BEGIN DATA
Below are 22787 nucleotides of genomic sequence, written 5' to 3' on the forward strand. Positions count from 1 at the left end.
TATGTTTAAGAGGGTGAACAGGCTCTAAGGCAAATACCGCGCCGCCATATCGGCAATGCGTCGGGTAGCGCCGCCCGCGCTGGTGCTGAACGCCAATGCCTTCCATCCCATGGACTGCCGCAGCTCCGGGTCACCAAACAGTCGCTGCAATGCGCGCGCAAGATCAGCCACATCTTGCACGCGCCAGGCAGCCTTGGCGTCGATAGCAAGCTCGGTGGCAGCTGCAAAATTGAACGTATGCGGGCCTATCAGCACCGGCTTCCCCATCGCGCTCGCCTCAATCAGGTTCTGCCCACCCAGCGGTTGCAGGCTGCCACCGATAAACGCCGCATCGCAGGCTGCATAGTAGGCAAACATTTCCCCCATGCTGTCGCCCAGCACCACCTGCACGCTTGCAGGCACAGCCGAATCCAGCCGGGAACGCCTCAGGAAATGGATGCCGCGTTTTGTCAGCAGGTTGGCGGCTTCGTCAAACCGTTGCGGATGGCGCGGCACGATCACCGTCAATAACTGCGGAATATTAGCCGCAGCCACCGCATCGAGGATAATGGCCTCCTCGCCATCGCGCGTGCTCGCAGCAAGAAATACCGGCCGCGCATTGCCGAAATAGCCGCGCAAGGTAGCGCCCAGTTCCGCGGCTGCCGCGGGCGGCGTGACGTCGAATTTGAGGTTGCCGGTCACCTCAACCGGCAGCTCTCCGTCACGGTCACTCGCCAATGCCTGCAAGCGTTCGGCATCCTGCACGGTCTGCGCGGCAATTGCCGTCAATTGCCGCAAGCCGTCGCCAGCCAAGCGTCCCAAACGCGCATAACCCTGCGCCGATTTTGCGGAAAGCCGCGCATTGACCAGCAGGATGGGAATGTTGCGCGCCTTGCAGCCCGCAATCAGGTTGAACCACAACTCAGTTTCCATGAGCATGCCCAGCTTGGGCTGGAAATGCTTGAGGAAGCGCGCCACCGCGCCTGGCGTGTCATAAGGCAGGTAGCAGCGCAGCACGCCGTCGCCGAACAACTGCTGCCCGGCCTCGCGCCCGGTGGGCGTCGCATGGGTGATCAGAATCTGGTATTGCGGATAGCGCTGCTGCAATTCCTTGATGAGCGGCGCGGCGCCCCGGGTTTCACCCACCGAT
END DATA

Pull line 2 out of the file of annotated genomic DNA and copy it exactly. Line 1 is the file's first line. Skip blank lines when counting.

TATGTTTAAGAGGGTGAACAGGCTCTAAGGCAAATACCGCGCCGCCATATCGGCAATGCGTCGGGTAGCGCCGCCCGCGCTGGTGCTGAACGCCAATGCCTTCCATCCCATGGACTGCCGCAGCTCCGGGTCACCAAACAGTCGCTGCAATGCGCGCGCAAGATCAGCCACATCTTGCACGCGCCAGGCAGCCTTGGCGTCGATAGCAAGCTCGGTGGCAGCTGCAAAATTGAACGTATGCGGGCCTATCAGCACCGGCTTCCCCATCGCGCTCGCCTCAATCAGGTTCTGCCCACCCAGCGGTTGCAGGCTGCCACCGATAAACGCCGCATCGCAGGCTGCATAGTAGGCAAACATTTCCCCCATGCTGTCGCCCAGCACCACCTGCACGCTTGCAGGCACAGCCGAATCCAGCCGGGAACGCCTCAGGAAATGGATGCCGCGTTTTGTCAGCAGGTTGGCGGCTTCGTCAAACCGTTGCGGATGGCGCGGCACGATCACCGTCAATAACTGCGGAATATTAGCCGCAGCCACCGCATCGAGGATAATGGCCTCCTCGCCATCGCGCGTGCTCGCAGCAAGAAATACCGGCCGCGCATTGCCGAAATAGCCGCGCAAGGTAGCGCCCAGTTCCGCGGCTGCCGCGGGCGGCGTGACGTCGAATTTGAGGTTGCCGGTCACCTCAACCGGCAGCTCTCCGTCACGGTCACTCGCCAATGCCTGCAAGCGTTCGGCATCCTGCACGGTCTGCGCGGCAATTGCCGTCAATTGCCGCAAGCCGTCGCCAGCCAAGCGTCCCAAACGCGCATAACCCTGCGCCGATTTTGCGGAAAGCCGCGCATTGACCAGCAGGATGGGAATGTTGCGCGCCTTGCAGCCCGCAATCAGGTTGAACCACAACTCAGTTTCCATGAGCATGCCCAGCTTGGGCTGGAAATGCTTGAGGAAGCGCGCCACCGCGCCTGGCGTGTCATAAGGCAGGTAGCAGCGCAGCACGCCGTCGCCGAACAACTGCTGCCCGGCCTCGCGCCCGGTGGGCGTCGCATGGGTGATCAGAATCTGGTATTGCGGATAGCGCTGCTGCAATTCCTTGATGAGCGGCGCGGCGCCCCGGGTTTCACCCACCGAT